Trumped: America in a Time of Corona Episode V

A perspective of life in the United States during an epidemic, based upon conversations with Michael L. Roberts, and in conjunction with The American Chronicle podcast series.

So here I am. Finally, here on the Eastern Seaboard, in the city of my dreams; Boston, Massachusetts. The sun is shining, the sky is blue, but thanks to coronavirus, there’s not a damn thing to do. Except, perhaps, chronicle these rather strange times…

Episode V

The schisms between the federal government and the individual state continue unabated here in the United States. In 2004, speaking here in Boston at the Democratic National Convention, Senator Barack Obama insisted that there were “no red states, or blue states, there were only the United States.” That was fine rhetoric, but flawed politics and if ever a reminder was required of the error in Obama’s statement, it is provided on a daily basis as the apparent division between red states and blue states grows ever wider during Donald Trump’s presidency. Great swathes of the country, incorporating states on the West coast, those here on the East Coast, as well as in the Great Lakes region, are banding together in defiance of the White House. Their governors, both Democrat and Republican, have decided that they alone will be the final arbiter of when and how any restrictions will be lifted in their states. Donald Trump has prompted this by repeatedly stating that he alone has the power to lift the stay-at-home orders that have been introduced across the land. This is in complete contradiction to the constitutional parameters of the American presidency, and has led to a growing sense of conflict, not only at a political level, but on the ground. This has started to be played out in various states, notably in Michigan, with people coming onto the streets not merely in defiance of the state home in order to get some fresh air, but to engage in protests against the stay-at-home orders as enacted by the state government. It is notable that this has occured in Michigan, where Governor Whitmer is being touted as potential vice-presidential candidate for Joe Biden.

These are not disengaged groups who have just decided to come out, it is very clearly a pro-Trump, anti-Democratic movement. Photographs of those protests show individuals wearing Donald Trump hats, with the Make America Great Again logos. Their signs read ‘Give Me Liberty or Give Me Death.’ This is a throwback to the revolutionary era, and it’s notable that these signs have started appearing on the streets in American cities, protesting against a lockdown designed to safeguard public health and public safety. The protesters appear at risk being of granted their Liberty, in terms of their ability to go and protest, but also of Death, if the suggestions about how this virus is being spread is anything to go by. They are inviting greater tragedy and in the last 24 hours protesters in Michigan have been confronted by health care workers, trying to prevent them from gathering, not in an attempt to deny them their First Amendment rights, but in an effort to maintain public health and public safety.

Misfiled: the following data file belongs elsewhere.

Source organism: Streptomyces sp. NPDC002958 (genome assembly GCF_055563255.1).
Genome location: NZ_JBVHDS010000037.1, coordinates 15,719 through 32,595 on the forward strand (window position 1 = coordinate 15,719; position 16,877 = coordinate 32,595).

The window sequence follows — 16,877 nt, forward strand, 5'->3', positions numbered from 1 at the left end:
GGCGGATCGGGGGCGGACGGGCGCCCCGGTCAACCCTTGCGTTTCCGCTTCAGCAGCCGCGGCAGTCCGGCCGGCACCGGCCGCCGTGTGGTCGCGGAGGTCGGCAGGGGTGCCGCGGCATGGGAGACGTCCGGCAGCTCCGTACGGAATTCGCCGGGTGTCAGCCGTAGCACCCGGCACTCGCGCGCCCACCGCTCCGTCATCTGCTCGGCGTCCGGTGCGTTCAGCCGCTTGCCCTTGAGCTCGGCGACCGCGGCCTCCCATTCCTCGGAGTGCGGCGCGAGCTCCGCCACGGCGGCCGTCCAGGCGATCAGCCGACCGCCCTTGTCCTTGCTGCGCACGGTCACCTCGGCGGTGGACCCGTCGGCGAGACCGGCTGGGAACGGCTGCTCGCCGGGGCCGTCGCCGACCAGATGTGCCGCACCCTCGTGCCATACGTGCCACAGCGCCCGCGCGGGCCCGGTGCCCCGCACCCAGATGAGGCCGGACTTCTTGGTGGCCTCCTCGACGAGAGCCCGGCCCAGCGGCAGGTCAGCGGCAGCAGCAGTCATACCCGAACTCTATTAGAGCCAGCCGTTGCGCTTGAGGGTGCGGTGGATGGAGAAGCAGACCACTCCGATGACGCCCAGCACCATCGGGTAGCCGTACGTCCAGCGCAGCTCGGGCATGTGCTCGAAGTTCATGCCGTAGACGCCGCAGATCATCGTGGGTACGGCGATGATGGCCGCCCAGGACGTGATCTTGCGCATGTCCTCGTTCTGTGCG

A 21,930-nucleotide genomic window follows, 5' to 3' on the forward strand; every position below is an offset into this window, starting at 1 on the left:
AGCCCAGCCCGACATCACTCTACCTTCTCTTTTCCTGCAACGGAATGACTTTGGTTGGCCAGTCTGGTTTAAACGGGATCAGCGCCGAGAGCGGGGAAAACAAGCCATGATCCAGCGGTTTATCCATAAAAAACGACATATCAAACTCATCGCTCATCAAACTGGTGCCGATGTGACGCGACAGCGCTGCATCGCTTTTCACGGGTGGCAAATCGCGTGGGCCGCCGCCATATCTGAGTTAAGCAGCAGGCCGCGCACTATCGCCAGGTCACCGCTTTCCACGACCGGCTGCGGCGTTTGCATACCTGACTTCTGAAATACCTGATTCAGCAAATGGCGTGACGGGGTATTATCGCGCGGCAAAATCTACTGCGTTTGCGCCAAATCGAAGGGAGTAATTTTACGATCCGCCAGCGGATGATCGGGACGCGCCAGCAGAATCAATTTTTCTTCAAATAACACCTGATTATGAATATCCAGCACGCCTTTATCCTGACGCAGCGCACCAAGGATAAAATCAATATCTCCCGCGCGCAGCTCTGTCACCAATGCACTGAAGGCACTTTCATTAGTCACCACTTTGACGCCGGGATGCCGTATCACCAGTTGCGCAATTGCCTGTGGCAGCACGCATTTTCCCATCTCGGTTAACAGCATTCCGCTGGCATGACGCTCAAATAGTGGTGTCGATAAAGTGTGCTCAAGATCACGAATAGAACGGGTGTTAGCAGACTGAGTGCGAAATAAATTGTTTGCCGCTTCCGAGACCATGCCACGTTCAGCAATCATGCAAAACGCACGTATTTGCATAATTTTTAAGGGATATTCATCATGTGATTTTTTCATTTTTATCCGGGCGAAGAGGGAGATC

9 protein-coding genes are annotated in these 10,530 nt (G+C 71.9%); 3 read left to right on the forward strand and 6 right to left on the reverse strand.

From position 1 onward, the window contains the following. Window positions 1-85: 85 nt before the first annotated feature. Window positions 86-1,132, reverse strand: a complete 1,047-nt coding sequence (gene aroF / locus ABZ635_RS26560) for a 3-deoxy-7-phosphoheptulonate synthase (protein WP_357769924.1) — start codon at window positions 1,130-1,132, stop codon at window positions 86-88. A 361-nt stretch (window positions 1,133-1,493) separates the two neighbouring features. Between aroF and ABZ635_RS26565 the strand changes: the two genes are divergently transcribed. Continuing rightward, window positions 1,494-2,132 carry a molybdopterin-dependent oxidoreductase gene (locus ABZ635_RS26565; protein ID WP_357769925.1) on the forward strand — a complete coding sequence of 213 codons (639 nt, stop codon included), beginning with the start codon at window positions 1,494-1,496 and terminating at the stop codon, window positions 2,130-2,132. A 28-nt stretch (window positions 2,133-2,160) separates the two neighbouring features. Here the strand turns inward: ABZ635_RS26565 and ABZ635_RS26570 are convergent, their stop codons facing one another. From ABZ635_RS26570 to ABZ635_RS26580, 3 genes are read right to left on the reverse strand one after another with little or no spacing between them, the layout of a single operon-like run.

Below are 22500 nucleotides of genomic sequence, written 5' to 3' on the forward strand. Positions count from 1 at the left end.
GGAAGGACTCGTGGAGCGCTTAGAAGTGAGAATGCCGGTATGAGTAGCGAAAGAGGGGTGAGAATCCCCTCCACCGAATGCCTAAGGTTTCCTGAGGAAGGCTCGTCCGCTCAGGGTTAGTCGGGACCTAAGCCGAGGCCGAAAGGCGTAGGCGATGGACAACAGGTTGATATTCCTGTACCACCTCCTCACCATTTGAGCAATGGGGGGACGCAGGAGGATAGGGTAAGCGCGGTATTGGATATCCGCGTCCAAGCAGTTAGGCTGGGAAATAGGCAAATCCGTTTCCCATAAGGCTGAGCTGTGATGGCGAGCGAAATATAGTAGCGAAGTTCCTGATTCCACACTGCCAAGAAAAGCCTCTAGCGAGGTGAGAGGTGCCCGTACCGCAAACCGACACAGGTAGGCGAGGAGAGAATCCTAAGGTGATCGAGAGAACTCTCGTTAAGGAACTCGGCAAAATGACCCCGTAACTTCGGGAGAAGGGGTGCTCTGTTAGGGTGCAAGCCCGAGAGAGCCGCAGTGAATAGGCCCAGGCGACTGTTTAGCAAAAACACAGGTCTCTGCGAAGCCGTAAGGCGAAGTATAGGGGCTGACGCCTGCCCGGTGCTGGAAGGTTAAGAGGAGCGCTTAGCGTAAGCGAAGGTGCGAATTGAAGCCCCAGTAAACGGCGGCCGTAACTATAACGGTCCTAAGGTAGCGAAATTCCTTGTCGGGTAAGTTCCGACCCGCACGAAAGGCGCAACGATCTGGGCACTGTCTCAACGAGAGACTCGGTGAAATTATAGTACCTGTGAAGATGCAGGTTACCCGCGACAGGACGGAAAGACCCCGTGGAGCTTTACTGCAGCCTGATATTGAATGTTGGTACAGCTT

None of this is being helped by the media, or by politicians. There are various suggestions going around that the Corona virus originated in a Chinese laboratory, a theory that Senator Tom Cotton of Arkansas suggested weeks ago on American television. At the time he was roundly attacked for suggesting this was an attempt by the Chinese government to weaponize the virus, to unleash it on western civilization. That rumor disappeared for several weeks, but has now reemerged, presenting challenges in trying to figure out not only where the virus came from, but also about the incentives of various people for their stance on its origins. The question remains; did this originate in a lab? If so, was it deliberately manufactured? Was it something that escaped unexpectedly? For many weeks the prevailing narrative had been that it emerged from a wet market in China, as a disease carried by a bat that had passed into the human food chain. All we have to go on is what is being presented in the media, but there is a sense that no one has a clue about where this came from. If you can’t trace this to source, then how do you go about trying to find out a cure for this disease?

Partly due to the lack of vision from the White House, China has emerged as the nemesis in this situation. Whatever else there is disagreement about, one apparent point of agreement is that the virus originated in China. If that can be agreed upon, then perhaps a conversation can begin on how the Chinese authorities dealt with this: whether the virus was weaponized, escaped, or merely a terrible accident that passed into the human food chain. China’s emergence as the antagonist is an important development, because in the original phase of the crisis Donald Trump downplayed its significance and potential impact, insisting that all was well with US-China relations. He insisted that he had great faith in President Xi’s ability to deal with the situation. That approach has totally changed, resulting in attack adverts being run by the Trump administration trying to tie Joe Biden to China, just as it previously sought to tar Biden over his ties to Ukraine. The virus is posing a political risk for Donald Trump, as his opinion polls continue to hover in the mid-40s. Any dip below that figure would be catastrophic for most presidents in this point in a presidential campaign. This has caused a recognition that the virus needs to be addressed not only from a health point of view, but also from a political point of view, as the Biden campaign has taken to  attacking the Trump administration for its lack of response, and the president attack’s Biden for his apparent ties to the Chinese government.

The frustration that all of this generates within Donald Trump is palpable. It also compounds his inability to get out and engage with his base. One of the unusual features of Donald Trump’s presidency has been his propensity to engage in ongoing fund-raising rallies, designed to raise funds for the president’s reelection campaign. This president announced his decision to run for reelection and to start campaigning on the very first day of his presidency, and throughout his presidency he has visited cities around United States engaging in large political rallies designed to appeal to his core base. These have been tremendously well received by his followers, resulting in long queues outside cavernous arenas as supporters wait for hours to get inside to see their president. His ability to do this, however, has been stymied by the coronavirus. Donald Trump appears to have figured out a way to get around this, with the daily press briefing.